Dax J will release his first solo album on his own imprint Monnom Black in October this year. The album will come after what will have been a busy year for Dax touring across Europe and Asia with noteable recent performances at Berghain in Berlin and Glastonbury Festival in the UK. He has also held a monthly residency at Corsica Studios in London for Jaded’s Sunday parties.

Ahead of the album’s October 30 release, XLR8R spoke with Dax J to learn more about the release, with “Devine Right” exclusively available to stream in full below.


a1 / 1 Orlok’s Symphony
a2 / 2 Beyond the Planets
a3 / 3 Renegades of Conflict
b1 / 4 Devine Right
b2 / 5 In the Shadows
c1 / 6 Protect the Prophecy
c2 / 7 Requiem Souls
d1 / 8 Black Pegasus
d2 / 9 Sempa
d3 / 10 Afterlife

Between 16 and 21 you started to play for London’s pirate radio stations.What pushed you to begin from such an environment? What kind of records were going around at that time there?
I was at school when I discovered Pirate Radio. Some friends were bringing in cassette tapes recorded off the radio and we would listen to them at break times on our Walkmans. It’s all we would talk about. So after discovering these tapes I would tune into the radio at home myself and start recording my own. Soon after this I got a really crappy pair of belt drive decks and started to buy records and learnt to mix. I had decided then at school that I wanted to play on one of these Pirate Radios. That was my goal; I couldn’t see anything past that but I just knew that was all I wanted to do. I was fascinated by it. I loved the music I was hearing, and being a young rebellious teen I liked the fact that it was illegal too. I had completely lost interest in school by my final year; I was skipping classes regularly to go off and buy records.

How have those experiences, along with growing up in such a unique city like London, influenced the sound you are forming today? 
Those experiences have had a huge influence on my sound. Drum & Bass was all about the breaks, amens and breakbeats, and I still use these in my tracks today. This is my roots, and I use them because I just love the raw sound of them. They have soul and a story behind them.

What’s an underground rave? Can you describe it?
My first experience going to a rave in London just blew my mind! I couldn’t believe that these parties went on, I was thinking like “Is this real?” There were all types of people from all walks of life in there. I just remember that the energy was incredible–you could feel it in the air, and it was so new and fresh to me. I loved it from the first moment.

Why did you start your own label? 
I wanted an outlet to release my own music as well as a platform for other artists. It’s a very important part for me as an artist to have this, because it is essentially my own tastes that I’m pushing. The label represents me whether it’s my music or someone else’s. It’s a reflection of the sound I want to push. It’s very satisfying when I release a great record from another artist and I go out to a party somewhere and I hear it being played.

What’s your idea of Techno? Is it a closed genre itself or a blend of genres where contamination is a constant in your opinion?
For me Techno is a very open music, and its real! There is no fakeness involved like there is in other scenes. It is real raw emotional music, and that’s why it has been around since the start of the rave scene. It’s continually being influenced by the diverse backgrounds that producers and DJs come from, and it’s this diversity that keeps the music evolving and changing. That is what makes the music interesting: Everyone is coming from their unique background and bringing their own influences and flavor.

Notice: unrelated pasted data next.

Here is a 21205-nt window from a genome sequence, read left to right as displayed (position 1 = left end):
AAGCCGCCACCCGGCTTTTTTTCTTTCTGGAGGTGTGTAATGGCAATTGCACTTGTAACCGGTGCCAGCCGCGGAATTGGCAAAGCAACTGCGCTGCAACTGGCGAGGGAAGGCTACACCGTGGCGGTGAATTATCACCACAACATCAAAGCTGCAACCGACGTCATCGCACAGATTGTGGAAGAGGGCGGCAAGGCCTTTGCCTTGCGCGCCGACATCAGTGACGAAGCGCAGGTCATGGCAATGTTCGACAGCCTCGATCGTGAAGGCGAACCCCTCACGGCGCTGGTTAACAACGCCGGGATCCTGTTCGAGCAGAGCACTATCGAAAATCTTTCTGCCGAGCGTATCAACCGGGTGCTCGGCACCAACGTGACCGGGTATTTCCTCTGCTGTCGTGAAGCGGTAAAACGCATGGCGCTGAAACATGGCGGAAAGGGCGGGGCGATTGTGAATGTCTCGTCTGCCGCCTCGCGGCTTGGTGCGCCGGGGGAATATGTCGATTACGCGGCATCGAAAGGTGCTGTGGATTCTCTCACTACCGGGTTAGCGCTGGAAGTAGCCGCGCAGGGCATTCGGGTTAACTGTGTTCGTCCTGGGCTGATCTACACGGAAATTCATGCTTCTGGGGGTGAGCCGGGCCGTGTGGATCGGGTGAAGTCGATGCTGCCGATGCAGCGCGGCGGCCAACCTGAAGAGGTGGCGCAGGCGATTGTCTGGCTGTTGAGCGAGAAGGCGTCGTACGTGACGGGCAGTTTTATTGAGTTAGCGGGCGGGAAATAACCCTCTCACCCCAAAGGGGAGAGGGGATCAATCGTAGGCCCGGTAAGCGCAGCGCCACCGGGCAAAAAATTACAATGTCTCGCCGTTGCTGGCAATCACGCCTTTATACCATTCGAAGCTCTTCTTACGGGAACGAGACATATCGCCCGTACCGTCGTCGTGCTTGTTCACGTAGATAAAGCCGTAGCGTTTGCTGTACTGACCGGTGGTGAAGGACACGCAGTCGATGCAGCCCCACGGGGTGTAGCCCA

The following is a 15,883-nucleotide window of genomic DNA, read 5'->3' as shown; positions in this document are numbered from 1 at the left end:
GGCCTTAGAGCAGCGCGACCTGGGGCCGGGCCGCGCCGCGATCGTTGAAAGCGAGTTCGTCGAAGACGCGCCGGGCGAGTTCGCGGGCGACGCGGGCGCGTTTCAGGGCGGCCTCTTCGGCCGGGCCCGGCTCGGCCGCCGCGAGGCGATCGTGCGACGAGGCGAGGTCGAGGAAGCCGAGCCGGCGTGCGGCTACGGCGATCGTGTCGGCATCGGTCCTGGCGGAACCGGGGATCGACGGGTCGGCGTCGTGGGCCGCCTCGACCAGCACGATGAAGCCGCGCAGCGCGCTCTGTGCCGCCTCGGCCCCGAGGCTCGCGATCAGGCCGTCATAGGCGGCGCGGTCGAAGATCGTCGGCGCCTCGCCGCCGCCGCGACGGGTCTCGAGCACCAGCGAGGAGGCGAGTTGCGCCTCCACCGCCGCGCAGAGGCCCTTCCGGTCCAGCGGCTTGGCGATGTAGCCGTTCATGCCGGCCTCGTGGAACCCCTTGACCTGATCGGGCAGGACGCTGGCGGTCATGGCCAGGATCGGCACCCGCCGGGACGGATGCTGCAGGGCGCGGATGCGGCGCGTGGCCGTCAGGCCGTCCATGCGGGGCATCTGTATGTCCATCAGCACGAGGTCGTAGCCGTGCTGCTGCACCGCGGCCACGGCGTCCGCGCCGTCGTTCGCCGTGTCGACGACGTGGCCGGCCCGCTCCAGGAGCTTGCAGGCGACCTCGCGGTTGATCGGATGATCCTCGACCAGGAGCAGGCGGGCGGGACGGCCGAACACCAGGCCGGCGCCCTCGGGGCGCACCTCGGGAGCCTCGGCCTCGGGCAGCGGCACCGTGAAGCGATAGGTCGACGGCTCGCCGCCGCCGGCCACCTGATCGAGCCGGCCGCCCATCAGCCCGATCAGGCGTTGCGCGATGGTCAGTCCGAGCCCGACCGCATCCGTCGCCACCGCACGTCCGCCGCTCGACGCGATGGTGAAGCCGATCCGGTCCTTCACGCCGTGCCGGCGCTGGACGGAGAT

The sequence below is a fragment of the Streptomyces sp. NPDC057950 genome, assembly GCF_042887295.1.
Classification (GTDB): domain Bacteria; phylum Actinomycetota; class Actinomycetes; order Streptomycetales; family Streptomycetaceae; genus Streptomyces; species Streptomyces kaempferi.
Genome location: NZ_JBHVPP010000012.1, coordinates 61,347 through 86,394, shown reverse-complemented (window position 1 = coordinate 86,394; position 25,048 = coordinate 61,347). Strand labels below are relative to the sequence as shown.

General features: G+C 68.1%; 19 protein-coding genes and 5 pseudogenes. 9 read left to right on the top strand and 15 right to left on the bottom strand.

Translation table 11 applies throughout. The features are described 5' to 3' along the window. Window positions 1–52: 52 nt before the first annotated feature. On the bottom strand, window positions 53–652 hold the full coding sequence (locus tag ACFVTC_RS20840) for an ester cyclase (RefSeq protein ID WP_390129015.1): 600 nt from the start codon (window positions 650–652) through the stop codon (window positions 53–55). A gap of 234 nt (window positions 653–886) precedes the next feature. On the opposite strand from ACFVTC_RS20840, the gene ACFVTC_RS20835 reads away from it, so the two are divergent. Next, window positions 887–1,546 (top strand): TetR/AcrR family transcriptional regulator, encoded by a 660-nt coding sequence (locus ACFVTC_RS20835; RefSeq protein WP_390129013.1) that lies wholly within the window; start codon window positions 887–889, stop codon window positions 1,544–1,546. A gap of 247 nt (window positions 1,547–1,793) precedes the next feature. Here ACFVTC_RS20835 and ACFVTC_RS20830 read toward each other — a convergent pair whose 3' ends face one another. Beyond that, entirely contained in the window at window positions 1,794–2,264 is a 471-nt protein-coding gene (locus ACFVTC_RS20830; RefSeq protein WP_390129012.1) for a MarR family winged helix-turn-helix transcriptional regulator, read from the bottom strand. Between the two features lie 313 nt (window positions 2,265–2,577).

Recently you’ve been playing in almost every corner of the planet. Which local scene caught your attention the most? Why?
Every gig I’m playing in France and Italy is always amazing; the scenes over there are so strong, the crowd is always so passionate. I had a great time in Taipei recently; the music is growing really well there, and it’s one of Asia’s new leading scenes. Berlin is always amazing. The people here are so supportive of everything you do–it’s really refreshing to be in a city like this where people take the music very seriously and show you so much interest in what you do. I’ve been really lucky this year in that most of the places I’ve played have had a really great vibe. It’s almost impossible to just pick out one spot.

What does Berlin give you that a city like London has not?
I’m totally in love with the city. One of the main things it gives me is freedom. I just feel so free here with no restrictions. The vibe is so relaxed, compared to London it feels like I’m on a beach holiday. Everywhere is just chilled. I like the fact that everything is close by. I cycle everywhere, It’s really quick for me to get to anywhere I want to go. All these things have really allowed me to focus in on my music. I have more time here to work in the studio. I’m also buying alot more records again too, with so many great record shops here. I will always love London but many factors can make it a stressful city to live in. I’m happy with my new peaceful surroundings and have no plans to move.

Being a mastering engineer and work on others’ projects is actually a benefit or a handicap for an artist? Why?
For me I think it has been a benefit, because when I make a track I will immediately master it myself. And it’s at this point that I notice problems within the mix. It’s usually that the kick and bass are way too loud; this happens to me every time–still to this day! So I only notice stuff like this when I’m at the mastering stage and I can then go back to the mix and make adjustments. If I didn’t master then I probably wouldn’t be as aware to these problems as I am now.